44 F3d 112 United States v. B Zapatka

44 F.3d 112

75 A.F.T.R.2d 95-512

UNITED STATES of America, Appellee,
Brenda B. ZAPATKA, Defendant-Appellant.

No. 85, Docket 93-1805.

United States Court of Appeals,
Second Circuit.

Argued Sept. 21, 1994.
Decided Dec. 29, 1994.

Thomas C. Austin, Jr., East Hartford, CT (Gilman & Marks, East Hartford, CT, on the brief), for defendant-appellant.

Ronald S. Apter, Asst. U.S. Atty., New Haven, CT (Christopher F. Droney, U.S. Atty., New Haven, CT, on the brief), for appellee.

Before: VAN GRAAFEILAND, MINER and McLAUGHLIN, Circuit Judges.


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Brenda Zapatka appeals from the sentencing portion of a judgment of the United States District Court for the District of Connecticut (Covello, J.) which followed her plea of guilty to the offense of assisting in the filing of a materially false tax return in violation of 26 U.S.C. Sec. 7206(2). For the reasons that follow, we vacate the sentence and remand for resentencing.


For a period of time beginning in January 1989, Zapatka and Jeffrey Campbell, with whom she had cohabited for almost a decade, were the co-owners of B & J Enterprises, Ltd., an escort service operating under the name "A Touch of Class." The escort services provided in the guise of "Class" included prostitution. Payments for the services could be made either by cash or credit card. However, only the payments that involved written records were reported to the Internal Revenue Service. Although the business began as a partnership, some time prior to September 1989, Campbell terminated the partnership and became the sole proprietor of the business.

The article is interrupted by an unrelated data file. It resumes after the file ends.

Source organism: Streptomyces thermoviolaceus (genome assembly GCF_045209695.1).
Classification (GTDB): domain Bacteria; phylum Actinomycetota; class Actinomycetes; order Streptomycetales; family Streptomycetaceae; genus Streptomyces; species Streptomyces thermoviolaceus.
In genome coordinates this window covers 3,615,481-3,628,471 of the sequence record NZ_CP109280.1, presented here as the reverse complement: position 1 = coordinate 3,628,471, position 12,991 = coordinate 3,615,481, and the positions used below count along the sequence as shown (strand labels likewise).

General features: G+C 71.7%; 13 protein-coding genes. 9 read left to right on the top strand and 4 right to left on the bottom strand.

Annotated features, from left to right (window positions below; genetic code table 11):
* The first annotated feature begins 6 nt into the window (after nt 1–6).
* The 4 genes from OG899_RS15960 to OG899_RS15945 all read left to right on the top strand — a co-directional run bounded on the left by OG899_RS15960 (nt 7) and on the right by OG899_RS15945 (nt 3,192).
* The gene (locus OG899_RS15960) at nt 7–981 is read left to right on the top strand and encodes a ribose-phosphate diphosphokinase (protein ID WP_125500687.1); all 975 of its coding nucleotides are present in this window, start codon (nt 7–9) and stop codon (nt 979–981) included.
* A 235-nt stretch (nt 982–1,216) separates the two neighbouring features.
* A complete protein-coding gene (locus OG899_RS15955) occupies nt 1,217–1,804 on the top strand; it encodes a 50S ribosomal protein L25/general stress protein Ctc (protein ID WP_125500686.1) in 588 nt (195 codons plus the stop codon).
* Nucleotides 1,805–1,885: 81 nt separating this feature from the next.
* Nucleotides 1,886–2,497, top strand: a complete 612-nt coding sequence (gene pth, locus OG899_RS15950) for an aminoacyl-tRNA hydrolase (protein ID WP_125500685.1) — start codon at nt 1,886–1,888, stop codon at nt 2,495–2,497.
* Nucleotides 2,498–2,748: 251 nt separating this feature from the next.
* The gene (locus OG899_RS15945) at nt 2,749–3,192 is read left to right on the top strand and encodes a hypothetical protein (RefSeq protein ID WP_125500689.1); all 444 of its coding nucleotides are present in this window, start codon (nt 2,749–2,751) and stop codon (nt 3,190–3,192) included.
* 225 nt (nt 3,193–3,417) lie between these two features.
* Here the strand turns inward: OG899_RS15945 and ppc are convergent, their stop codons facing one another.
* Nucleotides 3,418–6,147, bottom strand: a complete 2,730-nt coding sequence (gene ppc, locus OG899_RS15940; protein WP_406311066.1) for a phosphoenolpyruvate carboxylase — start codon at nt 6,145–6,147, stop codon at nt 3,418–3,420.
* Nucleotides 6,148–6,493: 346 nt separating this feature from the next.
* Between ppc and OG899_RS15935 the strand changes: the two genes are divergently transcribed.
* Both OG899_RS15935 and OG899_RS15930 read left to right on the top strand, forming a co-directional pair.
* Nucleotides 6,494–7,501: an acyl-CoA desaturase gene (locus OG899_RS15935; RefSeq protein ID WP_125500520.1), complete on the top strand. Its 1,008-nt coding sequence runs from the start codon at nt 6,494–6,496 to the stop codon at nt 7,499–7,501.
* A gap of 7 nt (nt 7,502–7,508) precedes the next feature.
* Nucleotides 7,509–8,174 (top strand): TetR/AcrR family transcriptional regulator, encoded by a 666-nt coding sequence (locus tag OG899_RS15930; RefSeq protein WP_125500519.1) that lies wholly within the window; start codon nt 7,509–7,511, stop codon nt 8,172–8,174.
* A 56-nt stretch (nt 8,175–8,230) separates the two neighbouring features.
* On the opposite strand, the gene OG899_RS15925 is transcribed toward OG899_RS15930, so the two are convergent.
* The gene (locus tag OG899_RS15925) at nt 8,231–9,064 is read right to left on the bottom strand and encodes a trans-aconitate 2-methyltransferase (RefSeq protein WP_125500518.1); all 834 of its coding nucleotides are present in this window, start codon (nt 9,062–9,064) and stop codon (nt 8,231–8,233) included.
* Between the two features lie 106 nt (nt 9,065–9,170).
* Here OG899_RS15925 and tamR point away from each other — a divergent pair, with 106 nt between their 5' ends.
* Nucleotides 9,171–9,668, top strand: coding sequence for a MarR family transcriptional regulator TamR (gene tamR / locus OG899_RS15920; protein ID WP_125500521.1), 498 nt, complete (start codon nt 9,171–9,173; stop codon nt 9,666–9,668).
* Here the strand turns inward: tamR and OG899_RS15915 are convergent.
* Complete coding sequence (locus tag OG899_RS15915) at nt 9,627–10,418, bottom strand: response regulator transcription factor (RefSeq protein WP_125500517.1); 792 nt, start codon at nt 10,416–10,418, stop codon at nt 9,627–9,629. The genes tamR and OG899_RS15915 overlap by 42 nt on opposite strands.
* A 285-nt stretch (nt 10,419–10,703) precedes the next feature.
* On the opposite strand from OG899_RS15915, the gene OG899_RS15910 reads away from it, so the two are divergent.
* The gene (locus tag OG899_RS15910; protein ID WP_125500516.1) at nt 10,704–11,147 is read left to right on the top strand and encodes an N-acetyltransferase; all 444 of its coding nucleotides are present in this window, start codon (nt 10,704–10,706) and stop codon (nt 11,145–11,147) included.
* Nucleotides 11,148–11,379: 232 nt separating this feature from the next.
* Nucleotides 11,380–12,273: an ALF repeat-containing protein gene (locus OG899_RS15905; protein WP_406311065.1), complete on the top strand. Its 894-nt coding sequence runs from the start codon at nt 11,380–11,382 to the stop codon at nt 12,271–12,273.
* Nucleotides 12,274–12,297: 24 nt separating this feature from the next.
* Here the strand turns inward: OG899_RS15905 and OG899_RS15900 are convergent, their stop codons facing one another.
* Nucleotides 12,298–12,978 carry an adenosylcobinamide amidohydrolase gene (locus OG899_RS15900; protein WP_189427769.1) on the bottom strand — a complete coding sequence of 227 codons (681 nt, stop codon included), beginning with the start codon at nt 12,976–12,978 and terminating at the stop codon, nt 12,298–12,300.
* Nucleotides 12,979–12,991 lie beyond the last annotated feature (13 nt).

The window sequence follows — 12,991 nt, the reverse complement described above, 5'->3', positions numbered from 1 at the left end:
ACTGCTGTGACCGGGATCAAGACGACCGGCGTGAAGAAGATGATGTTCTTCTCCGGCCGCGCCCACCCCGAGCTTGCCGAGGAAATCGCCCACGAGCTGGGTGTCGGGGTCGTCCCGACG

On January 21, 1991, four days after appellant's arrest on state charges arising out of the prostitution ring, police officers and IRS agents conducted a search of the condominium in which she and Campbell resided. The search produced business records for the period from September 1989 through December 1990, which showed that between September and December of 1989, A Touch of Class had gross receipts totalling $184,247, of which 40 percent, or $73,699, was attributed as income to Campbell. The records also indicated that the 1990 gross income of A Touch of Class approximated $960,000.


On September 9, 1993, Zapatka and Campbell appeared in district court for a Rule 11 plea hearing. They were represented by the same attorney. Zapatka pled guilty to the charge of assisting Campbell in filing a false 1989 federal income tax return. (26 U.S.C. Sec. 7206(2)) Campbell pled guilty to the charge of conspiring to impede and impair the lawful functions of the IRS in the ascertainment, computation, assessment, and collection of revenues. (18 U.S.C. Sec. 371)


In the probation officer's presentence report for Zapatka, she calculated Zapatka's base offense level at 10 and recommended that it be reduced by two levels to reflect her acceptance of responsibility. Her offense level was based upon an estimated $25,573 tax loss for 1989. Her presentence report, unlike Campbell's, did not include an estimate of 1990 tax losses. The presentence report indicated that, with an offense level of 8 and a criminal history category of I, Zapatka's sentencing guideline range was 0-6 months.